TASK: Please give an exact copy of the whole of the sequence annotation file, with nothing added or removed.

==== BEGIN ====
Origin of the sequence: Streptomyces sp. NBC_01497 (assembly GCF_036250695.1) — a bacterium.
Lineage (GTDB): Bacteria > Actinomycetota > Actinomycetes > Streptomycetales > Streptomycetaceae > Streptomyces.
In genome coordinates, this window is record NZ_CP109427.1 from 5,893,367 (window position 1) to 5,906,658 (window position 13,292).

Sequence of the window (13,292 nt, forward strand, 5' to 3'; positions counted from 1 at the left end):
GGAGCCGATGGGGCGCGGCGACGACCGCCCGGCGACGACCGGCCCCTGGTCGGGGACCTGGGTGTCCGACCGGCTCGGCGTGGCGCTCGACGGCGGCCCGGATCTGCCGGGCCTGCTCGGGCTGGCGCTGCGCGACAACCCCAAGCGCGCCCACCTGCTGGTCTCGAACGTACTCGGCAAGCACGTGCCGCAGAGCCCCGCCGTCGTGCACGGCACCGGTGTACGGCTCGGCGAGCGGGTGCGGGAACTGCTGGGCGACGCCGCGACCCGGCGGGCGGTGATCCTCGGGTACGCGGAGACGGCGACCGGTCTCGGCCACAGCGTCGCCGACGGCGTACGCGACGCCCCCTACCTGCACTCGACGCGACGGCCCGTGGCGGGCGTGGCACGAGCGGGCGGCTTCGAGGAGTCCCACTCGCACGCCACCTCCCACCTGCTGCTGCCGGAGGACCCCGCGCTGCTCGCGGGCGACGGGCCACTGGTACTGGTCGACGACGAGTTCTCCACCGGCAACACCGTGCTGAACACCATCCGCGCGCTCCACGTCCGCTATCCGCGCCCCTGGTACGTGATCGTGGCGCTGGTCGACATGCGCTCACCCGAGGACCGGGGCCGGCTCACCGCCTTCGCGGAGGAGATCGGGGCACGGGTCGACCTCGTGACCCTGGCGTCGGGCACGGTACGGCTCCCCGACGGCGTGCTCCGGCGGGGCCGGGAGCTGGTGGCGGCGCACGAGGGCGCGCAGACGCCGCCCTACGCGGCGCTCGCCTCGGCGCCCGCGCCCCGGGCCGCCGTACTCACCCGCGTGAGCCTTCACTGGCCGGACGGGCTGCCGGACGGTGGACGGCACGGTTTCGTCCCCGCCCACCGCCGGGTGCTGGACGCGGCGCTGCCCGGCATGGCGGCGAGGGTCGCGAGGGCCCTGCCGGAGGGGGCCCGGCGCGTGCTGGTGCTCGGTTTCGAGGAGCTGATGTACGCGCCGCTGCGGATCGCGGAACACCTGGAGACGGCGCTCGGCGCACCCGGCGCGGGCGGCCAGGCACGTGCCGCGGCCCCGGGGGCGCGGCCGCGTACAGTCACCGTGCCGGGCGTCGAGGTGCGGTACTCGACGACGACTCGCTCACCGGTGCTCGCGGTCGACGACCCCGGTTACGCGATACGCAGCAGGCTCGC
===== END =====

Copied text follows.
Origin of the sequence: Streptomyces sp. NBC_01497 (assembly GCF_036250695.1) — a bacterium.
Lineage (GTDB): Bacteria > Actinomycetota > Actinomycetes > Streptomycetales > Streptomycetaceae > Streptomyces.
In genome coordinates, this window is record NZ_CP109427.1 from 5,893,367 (window position 1) to 5,906,658 (window position 13,292).

Sequence of the window (13,292 nt, forward strand, 5' to 3'; positions counted from 1 at the left end):
GGAGCCGATGGGGCGCGGCGACGACCGCCCGGCGACGACCGGCCCCTGGTCGGGGACCTGGGTGTCCGACCGGCTCGGCGTGGCGCTCGACGGCGGCCCGGATCTGCCGGGCCTGCTCGGGCTGGCGCTGCGCGACAACCCCAAGCGCGCCCACCTGCTGGTCTCGAACGTACTCGGCAAGCACGTGCCGCAGAGCCCCGCCGTCGTGCACGGCACCGGTGTACGGCTCGGCGAGCGGGTGCGGGAACTGCTGGGCGACGCCGCGACCCGGCGGGCGGTGATCCTCGGGTACGCGGAGACGGCGACCGGTCTCGGCCACAGCGTCGCCGACGGCGTACGCGACGCCCCCTACCTGCACTCGACGCGACGGCCCGTGGCGGGCGTGGCACGAGCGGGCGGCTTCGAGGAGTCCCACTCGCACGCCACCTCCCACCTGCTGCTGCCGGAGGACCCCGCGCTGCTCGCGGGCGACGGGCCACTGGTACTGGTCGACGACGAGTTCTCCACCGGCAACACCGTGCTGAACACCATCCGCGCGCTCCACGTCCGCTATCCGCGCCCCTGGTACGTGATCGTGGCGCTGGTCGACATGCGCTCACCCGAGGACCGGGGCCGGCTCACCGCCTTCGCGGAGGAGATCGGGGCACGGGTCGACCTCGTGACCCTGGCGTCGGGCACGGTACGGCTCCCCGACGGCGTGCTCCGGCGGGGCCGGGAGCTGGTGGCGGCGCACGAGGGCGCGCAGACGCCGCCCTACGCGGCGCTCGCCTCGGCGCCCGCGCCCCGGGCCGCCGTACTCACCCGCGTGAGCCTTCACTGGCCGGACGGGCTGCCGGACGGTGGACGGCACGGTTTCGTCCCCGCCCACCGCCGGGTGCTGGACGCGGCGCTGCCCGGCATGGCGGCGAGGGTCGCGAGGGCCCTGCCGGAGGGGGCCCGGCGCGTGCTGGTGCTCGGTTTCGAGGAGCTGATGTACGCGCCGCTGCGGATCGCGGAACACCTGGAGACGGCGCTCGGCGCACCCGGCGCGGGCGGCCAGGCACGTGCCGCGGCCCCGGGGGCGCGGCCGCGTACAGTCACCGTGCCGGGCGTCGAGGTGCGGTACTCGACGACGACTCGCTCACCGGTGCTCGCGGTCGACGACCCCGGTTACGCGATACGCAGCAGGCTCGC